15 February 2016

Group Pinterest Homework and Lifelong Learning

Was there lifelong learning before Pinterest?

Yes, of course, there was lifelong learning since Time Immemorial. But it took a special kind of dedication and commitment before pinning, didn't it? A certain amount of patience for poring over possibly relevant print materials, a certain mobility to even get to a library.

Now I can learn through the wee hours of the morning without so much as stepping in a slipper.

So if pinning is something that keeps me learning as an adult, perhaps it is a skill to cultivate in our classes--a worthy homework assignment even. Call it Curating Resources or Authentic Text Collection if you like, but a few keywords in the target language plus a few clicks, and you've got all-new #authres ripe for the interpretive picking.

With Pinterest, students can practice using the language to get what they need.

That is why I've assigned weekly pinning for the "Mejor Yo" unit. Each student pins one text resource in Spanish and one video in Spanish to their group board (Más activo, Más dinero, or Más tiempo).

Why a group board? They're researching a shared self-improvement interest, but why not just have students pin to their own boards and submit links to Classroom or Seesaw?

Simple: variety, collaboration, and accountability.

True, students could check out each other's boards if the links were posted on Seesaw, BUT it would not be as easy to see all of the pins at once. AND it's likely that there would be beaucoup repeats that way. So if someone was struggling to find a pin that she could actually interpret for a reflection blog post the next day, she might have to spend quadruple the time poking around classmates' links...or the internet in general.

When it comes to interpreting authentic texts, I want students to feel comfortable. I want options.

I mean honestly, if you're struggling to read or listen to a text you barely understand--whatever the language--you want to be able to throw it out and try something else, right? Figuring out When to Try Something Else is an EXTREMELY important skill for ANY kind of learning. This way students get to practice that process--a process absolutely essential to language learning especially--before they're off in the world alone.

But they will have to choose--one text and one video. And they'll have to pick what they can out of it and explain what it can do for their goal. But that's a separate assignment. The search is its own reward.

So how do you grade a group Pinterest board?

It's a relatively quick two-step process where I pull up the boards in one window and my gradebook in another (shout out to Tab Scissors!). It goes like this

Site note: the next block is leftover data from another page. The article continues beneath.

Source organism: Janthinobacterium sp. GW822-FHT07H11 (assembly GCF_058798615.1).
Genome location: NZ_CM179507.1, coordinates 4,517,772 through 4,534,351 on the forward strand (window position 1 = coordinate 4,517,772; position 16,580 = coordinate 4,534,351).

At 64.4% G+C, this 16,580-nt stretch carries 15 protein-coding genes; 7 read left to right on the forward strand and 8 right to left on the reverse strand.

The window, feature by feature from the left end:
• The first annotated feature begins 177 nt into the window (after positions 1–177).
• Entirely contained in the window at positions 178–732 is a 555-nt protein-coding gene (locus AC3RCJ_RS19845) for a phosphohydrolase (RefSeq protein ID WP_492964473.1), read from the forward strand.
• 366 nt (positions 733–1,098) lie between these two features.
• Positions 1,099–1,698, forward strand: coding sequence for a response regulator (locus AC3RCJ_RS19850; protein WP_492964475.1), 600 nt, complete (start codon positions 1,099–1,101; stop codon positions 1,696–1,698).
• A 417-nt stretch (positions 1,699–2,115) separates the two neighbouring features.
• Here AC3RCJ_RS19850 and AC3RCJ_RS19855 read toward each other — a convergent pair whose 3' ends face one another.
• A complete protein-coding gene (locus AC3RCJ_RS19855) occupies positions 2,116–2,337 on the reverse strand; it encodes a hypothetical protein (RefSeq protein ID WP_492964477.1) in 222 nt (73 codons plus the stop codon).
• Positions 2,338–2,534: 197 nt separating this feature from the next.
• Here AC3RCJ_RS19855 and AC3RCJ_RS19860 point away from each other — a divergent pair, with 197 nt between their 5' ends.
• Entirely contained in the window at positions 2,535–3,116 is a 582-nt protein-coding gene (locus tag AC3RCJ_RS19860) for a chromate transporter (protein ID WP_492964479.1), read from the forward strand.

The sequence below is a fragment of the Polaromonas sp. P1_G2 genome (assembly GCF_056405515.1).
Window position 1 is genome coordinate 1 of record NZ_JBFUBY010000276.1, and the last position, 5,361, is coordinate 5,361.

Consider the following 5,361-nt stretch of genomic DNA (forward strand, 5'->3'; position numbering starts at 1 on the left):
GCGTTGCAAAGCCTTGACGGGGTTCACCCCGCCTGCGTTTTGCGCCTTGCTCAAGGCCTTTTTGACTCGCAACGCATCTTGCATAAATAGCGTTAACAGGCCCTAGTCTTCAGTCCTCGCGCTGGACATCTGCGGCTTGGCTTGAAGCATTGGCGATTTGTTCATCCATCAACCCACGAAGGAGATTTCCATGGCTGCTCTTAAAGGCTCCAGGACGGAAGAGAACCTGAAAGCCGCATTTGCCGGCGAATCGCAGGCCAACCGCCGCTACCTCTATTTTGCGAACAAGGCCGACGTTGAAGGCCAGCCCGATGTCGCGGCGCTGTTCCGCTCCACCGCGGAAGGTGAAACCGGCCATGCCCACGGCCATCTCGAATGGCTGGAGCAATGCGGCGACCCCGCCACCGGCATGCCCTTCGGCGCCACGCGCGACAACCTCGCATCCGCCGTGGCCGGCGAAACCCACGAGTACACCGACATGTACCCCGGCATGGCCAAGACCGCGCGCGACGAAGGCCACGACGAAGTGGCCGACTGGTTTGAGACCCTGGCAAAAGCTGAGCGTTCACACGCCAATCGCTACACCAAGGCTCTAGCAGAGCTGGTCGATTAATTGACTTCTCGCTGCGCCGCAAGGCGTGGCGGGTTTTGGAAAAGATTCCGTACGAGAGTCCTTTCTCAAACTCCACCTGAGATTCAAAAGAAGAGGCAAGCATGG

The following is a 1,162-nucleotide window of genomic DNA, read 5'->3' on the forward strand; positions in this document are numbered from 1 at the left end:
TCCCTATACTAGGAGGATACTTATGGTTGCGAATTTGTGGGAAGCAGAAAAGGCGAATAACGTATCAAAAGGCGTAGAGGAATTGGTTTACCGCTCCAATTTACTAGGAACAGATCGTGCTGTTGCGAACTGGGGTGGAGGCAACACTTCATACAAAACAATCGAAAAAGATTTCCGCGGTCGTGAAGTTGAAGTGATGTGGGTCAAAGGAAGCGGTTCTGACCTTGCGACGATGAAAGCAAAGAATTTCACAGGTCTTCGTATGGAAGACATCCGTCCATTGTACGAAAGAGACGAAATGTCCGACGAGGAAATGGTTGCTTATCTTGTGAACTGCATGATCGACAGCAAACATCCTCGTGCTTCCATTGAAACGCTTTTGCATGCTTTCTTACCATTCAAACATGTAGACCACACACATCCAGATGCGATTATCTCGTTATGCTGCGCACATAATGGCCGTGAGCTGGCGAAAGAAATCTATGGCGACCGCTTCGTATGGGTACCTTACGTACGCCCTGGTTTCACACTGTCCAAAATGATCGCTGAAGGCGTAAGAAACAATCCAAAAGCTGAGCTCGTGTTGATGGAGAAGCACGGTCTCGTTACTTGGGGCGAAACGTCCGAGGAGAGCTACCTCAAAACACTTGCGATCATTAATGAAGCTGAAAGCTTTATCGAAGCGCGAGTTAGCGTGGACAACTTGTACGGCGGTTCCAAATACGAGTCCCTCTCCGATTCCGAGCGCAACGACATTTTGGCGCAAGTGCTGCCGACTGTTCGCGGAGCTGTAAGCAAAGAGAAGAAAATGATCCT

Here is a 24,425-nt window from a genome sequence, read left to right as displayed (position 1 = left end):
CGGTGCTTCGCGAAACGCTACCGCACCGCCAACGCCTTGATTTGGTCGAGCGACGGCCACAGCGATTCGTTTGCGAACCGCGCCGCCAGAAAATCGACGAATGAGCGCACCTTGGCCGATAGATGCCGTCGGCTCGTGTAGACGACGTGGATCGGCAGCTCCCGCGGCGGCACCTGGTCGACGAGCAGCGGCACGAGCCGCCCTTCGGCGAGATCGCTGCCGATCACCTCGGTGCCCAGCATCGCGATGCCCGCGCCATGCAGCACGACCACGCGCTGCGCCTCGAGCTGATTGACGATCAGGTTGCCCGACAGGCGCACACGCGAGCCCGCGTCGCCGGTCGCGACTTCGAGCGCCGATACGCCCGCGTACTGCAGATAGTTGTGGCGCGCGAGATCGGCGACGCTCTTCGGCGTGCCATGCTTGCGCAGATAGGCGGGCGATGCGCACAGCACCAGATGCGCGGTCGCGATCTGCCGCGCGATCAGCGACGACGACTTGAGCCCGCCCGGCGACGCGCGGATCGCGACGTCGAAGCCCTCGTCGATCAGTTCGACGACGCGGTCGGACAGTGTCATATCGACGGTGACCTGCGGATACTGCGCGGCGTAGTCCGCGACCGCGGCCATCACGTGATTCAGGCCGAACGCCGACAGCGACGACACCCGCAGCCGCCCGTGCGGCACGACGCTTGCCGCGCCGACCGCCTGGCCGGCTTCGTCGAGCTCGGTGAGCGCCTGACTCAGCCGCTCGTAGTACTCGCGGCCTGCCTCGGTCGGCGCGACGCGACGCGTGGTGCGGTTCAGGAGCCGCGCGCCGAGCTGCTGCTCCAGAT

1. Do a quick scan to look for duplicates. Add a comment to the most recent of the duplicates: "Already pinned." I take off a couple of points because they are diminishing their team's resource pool and, for all I know, are just riding on their classmate's coattails without doing the actual research. (Although if they just went through their own board and repinned, I would be able to see who they got it from.)

2. Do a Ctrl F search on the board for the first student's name . Yellow bars will appear on the right scroll bar, and her name will be highlighted in orange for the instance of her name you're currently on) and yellow for all of the others. Make sure you are scrolled to the top yellow bars to see her most recent work.



Pinterest grading tips and tricks

I have my students submit 2 pins a week, so it may be tricky to tell which are old and which are new. The yellow lines help, but also, if you scroll all the way down before you search you can make sure the search encompasses the whole board (they don't always all pop up on the first search--especially if you don't capitalize perfectly). That way, you can see the total number of pins she has submitted next to her name in the search bar.

CAUTION: You may have to search their name more than once to get the correct number. I do NOT know why.

You can see how many days ago the assignment was submitted by clicking on each pin, but it's tricky if they did it in the middle of the night and you're grading at noon--it looks late. I think it's a good idea to have them submit the links to their specific pins on Classroom for a definitive time stamp, though it is another step.


So what do your students want to know about? What can they share about? What do they need? And how can they bring that together on Pinterest?

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